A week into soccer’s biggest event, the FIFA World Cup in Brazil, sees some of its official partners with scant US social media buzz despite paying top dollar for the marketing rights.
Findings from Globe Runner’s SociaLitmus social media command center show that Emirates is dead last in the US social media stakes, with only 1,508 social media mentions from June 13-19, 2014. (It does have a slick Pelé-ane with distinctive livery, though.)
Adidas, which leads all FIFA partners at 17,331 mentions, has its hands full fighting off perception that Nike is officially backing the World Cup. As Adweek reported before the matches kicked off, Nike may just succeed, as it has done in past World Cups.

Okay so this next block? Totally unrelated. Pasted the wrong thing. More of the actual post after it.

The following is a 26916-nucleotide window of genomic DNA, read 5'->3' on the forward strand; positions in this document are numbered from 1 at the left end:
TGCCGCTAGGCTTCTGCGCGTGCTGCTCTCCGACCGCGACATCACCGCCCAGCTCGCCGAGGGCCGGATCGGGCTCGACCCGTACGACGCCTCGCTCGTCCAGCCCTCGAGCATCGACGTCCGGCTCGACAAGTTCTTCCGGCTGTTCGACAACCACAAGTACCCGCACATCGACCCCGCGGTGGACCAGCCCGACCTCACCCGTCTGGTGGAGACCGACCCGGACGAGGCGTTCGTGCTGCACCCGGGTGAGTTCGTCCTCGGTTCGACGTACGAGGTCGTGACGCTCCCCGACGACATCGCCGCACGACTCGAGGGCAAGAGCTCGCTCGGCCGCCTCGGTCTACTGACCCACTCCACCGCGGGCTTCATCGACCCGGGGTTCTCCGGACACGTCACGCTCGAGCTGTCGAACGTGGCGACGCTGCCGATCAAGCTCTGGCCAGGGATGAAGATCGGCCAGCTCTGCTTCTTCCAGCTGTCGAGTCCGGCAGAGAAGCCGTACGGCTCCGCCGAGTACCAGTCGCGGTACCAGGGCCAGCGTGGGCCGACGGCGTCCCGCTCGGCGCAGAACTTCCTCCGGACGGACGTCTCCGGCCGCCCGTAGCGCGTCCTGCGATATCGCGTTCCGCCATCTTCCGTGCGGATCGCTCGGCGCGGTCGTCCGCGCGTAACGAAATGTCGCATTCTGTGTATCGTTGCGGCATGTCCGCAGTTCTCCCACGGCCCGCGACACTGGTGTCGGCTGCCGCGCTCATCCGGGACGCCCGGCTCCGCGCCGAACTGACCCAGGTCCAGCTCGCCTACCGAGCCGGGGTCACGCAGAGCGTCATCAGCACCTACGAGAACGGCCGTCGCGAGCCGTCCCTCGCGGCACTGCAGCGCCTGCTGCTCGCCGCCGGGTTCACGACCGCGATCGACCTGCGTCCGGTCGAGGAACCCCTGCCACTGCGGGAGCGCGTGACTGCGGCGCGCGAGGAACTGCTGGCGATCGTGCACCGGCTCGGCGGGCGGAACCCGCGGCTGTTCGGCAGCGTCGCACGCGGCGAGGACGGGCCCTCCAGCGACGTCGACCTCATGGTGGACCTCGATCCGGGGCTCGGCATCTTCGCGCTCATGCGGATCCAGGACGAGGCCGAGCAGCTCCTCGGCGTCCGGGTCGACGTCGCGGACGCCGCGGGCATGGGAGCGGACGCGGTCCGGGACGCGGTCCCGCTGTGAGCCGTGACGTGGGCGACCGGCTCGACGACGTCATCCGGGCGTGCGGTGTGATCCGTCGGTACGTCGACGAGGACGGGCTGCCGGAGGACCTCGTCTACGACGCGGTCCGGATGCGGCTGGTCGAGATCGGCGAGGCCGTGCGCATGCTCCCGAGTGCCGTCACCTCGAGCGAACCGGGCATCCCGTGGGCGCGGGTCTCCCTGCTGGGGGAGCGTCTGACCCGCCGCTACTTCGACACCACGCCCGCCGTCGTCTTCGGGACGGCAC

Arguably a sports brand would find more traction than an airline during a sports event, but there should be no shortage of clever ideas no matter how far removed from sports a brand might be. Case in point: Walgreen’s tweets during that famous Superbowl blackout:
With roughly three more weeks to go for the World Cup, here’s hoping that the FIFA partners find a bigger voice on social media. The size of the audience — roughly 100 million in America — and the amount paid for official status (reportedly in the area of $700 million between the partners) is argument enough to step up their social media game.